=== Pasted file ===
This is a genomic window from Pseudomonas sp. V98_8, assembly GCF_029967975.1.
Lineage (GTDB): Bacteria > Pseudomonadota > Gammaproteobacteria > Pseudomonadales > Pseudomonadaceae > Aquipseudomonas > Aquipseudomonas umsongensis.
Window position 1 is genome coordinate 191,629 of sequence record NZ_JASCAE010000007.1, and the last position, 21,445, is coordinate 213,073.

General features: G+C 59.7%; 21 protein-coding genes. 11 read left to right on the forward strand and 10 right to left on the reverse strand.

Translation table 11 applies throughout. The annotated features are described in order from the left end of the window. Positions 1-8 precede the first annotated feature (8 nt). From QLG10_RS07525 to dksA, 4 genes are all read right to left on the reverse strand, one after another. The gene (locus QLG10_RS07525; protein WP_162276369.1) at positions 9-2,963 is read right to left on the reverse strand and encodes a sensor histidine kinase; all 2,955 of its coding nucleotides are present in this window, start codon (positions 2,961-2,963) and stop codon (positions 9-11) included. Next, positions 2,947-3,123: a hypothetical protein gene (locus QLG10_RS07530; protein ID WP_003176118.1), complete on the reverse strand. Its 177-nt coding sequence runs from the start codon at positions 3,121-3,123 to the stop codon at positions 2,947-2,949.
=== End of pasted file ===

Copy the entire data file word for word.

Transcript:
This is a genomic window from Pseudomonas sp. V98_8, assembly GCF_029967975.1.
Lineage (GTDB): Bacteria > Pseudomonadota > Gammaproteobacteria > Pseudomonadales > Pseudomonadaceae > Aquipseudomonas > Aquipseudomonas umsongensis.
Window position 1 is genome coordinate 191,629 of sequence record NZ_JASCAE010000007.1, and the last position, 21,445, is coordinate 213,073.

General features: G+C 59.7%; 21 protein-coding genes. 11 read left to right on the forward strand and 10 right to left on the reverse strand.

Translation table 11 applies throughout. The annotated features are described in order from the left end of the window. Positions 1-8 precede the first annotated feature (8 nt). From QLG10_RS07525 to dksA, 4 genes are all read right to left on the reverse strand, one after another. The gene (locus QLG10_RS07525; protein WP_162276369.1) at positions 9-2,963 is read right to left on the reverse strand and encodes a sensor histidine kinase; all 2,955 of its coding nucleotides are present in this window, start codon (positions 2,961-2,963) and stop codon (positions 9-11) included. Next, positions 2,947-3,123: a hypothetical protein gene (locus QLG10_RS07530; protein ID WP_003176118.1), complete on the reverse strand. Its 177-nt coding sequence runs from the start codon at positions 3,121-3,123 to the stop codon at positions 2,947-2,949.